3. Preventing disconnection
There are reasons why you should always try to prevent disconnection.
•You cannot solve a debt problem by being disconnected. Even after you have been disconnected, the supplier still requires you to pay the money you owe and can take court action to recover the debt from you. You will also be charged a fee for the expenses of disconnecting the supply.
•If you later want your supply reconnected, you will have to pay any arrears still owing, plus the costs of disconnection and reconnection.
•If the supplier has had to obtain a magistrate’s warrant (or Justice of the Peace or sheriff’s warrant in Scotland) to disconnect your supply, you also have to pay the costs of obtaining the warrant (although an application may be made to the court to use its discretionary power to refuse the claimed costs). If you have produced a means statement (see here), this should be submitted to the court.
You may have to pay a security deposit as a condition of being supplied in the future following disconnection, or have a prepayment meter. If you are finding it difficult to meet your fuel costs, seek advice and let your supplier know about the difficulties you are experiencing as soon as you can. You are more likely to be able to obtain a solution which genuinely meets your needs if you have time to think about your proposals to the supplier, or what the supplier is prepared to offer you.
You should be able to prevent disconnection if you contact the supplier and:
•you arrange to pay your arrears at a rate you can afford; or
•you request to be put on the Fuel Direct scheme (see here). A request may also be made by the supplier; or
•you agree to accept a prepayment meter set to collect the arrears at a rate you can afford.
In practice, disconnection most often occurs where there has been no contact between the customer and the supplier. Once you engage with the supplier, it must consider your situation and work with you to identify a suitable way for your supply to continue and for you to repay your arrears at a rate you can afford (see Chapter 7).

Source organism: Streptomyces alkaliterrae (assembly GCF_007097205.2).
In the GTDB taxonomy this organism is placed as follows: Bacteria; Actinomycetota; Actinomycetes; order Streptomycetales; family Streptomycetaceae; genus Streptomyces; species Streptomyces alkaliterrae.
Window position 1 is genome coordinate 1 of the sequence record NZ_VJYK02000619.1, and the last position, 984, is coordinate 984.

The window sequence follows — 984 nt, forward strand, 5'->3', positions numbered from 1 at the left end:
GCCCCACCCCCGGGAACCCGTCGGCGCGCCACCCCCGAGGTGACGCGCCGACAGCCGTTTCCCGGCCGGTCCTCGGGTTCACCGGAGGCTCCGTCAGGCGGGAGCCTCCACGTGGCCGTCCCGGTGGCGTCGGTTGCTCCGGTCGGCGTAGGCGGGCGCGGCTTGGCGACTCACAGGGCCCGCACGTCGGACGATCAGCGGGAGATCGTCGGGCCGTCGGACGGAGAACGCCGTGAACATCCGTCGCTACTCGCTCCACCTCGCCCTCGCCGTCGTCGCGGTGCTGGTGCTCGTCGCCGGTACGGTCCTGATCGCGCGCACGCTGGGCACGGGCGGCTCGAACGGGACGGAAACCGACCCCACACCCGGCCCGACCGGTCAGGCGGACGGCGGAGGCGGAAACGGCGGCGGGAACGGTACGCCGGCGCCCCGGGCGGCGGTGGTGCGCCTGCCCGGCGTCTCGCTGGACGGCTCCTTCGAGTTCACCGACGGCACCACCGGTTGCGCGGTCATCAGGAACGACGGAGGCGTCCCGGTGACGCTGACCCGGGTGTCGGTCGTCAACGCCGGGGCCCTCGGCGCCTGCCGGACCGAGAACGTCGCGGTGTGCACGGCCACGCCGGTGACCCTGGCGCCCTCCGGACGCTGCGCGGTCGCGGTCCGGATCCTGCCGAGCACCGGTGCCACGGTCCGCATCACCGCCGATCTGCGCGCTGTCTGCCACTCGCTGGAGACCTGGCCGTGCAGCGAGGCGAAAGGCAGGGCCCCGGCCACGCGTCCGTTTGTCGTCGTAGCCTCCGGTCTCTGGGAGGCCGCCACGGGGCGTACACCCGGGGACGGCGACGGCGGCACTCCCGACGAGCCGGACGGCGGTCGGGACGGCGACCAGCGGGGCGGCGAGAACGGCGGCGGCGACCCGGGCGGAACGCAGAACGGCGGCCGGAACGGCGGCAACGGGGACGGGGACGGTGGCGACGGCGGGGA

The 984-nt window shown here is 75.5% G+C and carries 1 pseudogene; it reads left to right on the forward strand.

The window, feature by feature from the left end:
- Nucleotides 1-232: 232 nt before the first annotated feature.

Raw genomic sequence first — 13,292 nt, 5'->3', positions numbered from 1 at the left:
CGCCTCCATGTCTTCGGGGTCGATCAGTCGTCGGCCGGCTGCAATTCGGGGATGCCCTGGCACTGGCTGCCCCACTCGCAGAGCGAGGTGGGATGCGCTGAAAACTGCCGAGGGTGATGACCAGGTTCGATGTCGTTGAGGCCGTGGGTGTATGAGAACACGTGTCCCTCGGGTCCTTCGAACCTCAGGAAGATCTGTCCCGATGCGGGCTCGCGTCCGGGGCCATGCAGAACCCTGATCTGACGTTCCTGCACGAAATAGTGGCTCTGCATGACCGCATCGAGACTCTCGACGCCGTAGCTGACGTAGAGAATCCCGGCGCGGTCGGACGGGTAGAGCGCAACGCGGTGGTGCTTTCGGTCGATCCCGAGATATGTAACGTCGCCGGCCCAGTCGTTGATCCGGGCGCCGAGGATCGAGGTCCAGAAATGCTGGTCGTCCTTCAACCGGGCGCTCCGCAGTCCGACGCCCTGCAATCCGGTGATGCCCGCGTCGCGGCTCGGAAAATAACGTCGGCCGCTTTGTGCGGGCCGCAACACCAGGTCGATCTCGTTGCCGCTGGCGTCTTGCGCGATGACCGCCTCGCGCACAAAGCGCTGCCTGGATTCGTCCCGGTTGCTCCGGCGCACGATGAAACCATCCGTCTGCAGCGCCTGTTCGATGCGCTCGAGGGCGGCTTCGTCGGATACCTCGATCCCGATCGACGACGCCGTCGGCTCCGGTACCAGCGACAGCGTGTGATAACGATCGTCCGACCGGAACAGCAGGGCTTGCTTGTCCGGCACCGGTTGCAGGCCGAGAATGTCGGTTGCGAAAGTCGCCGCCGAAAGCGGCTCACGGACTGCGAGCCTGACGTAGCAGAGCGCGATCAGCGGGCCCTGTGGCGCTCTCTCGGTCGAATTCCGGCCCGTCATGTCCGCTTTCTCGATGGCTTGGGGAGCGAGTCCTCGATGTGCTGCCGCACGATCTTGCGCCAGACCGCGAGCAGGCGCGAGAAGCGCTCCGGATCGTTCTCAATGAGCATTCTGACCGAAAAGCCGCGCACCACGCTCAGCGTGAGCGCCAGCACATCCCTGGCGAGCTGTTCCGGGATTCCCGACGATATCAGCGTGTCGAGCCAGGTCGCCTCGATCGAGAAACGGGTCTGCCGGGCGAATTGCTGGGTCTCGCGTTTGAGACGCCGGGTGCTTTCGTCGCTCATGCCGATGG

The codes of practice may make some provision for disconnection to be delayed, typically for 14 or 21 days, if you tell the supplier that you are going to ask social services (social work in Scotland) for help with the bill.
Usually, suppliers prefer you to contact them by telephone. It is safer in terms of establishing an agreement and ensuring that the correct information is received, to confirm everything in writing. If possible, send an email to your supplier to confirm what you have agreed to pay so that you have a record for future reference, and request that the supplier confirms the terms of the agreement in writing with you.
If all else fails you can still make representations at the warrant stage if the matter goes to the magistrates’ court (see Chapter 10). It is often possible to negotiate a settlement even at this point. You should always attend court, taking an adviser, representative or friend with you, if possible.
The availability of entering into a debt respite scheme should be explored; but can only be applied for every 12 months and is limited to 60 days (unless it is a mental health debt respite scheme, which is for the duration of mental health crisis treatment, plus 30 days).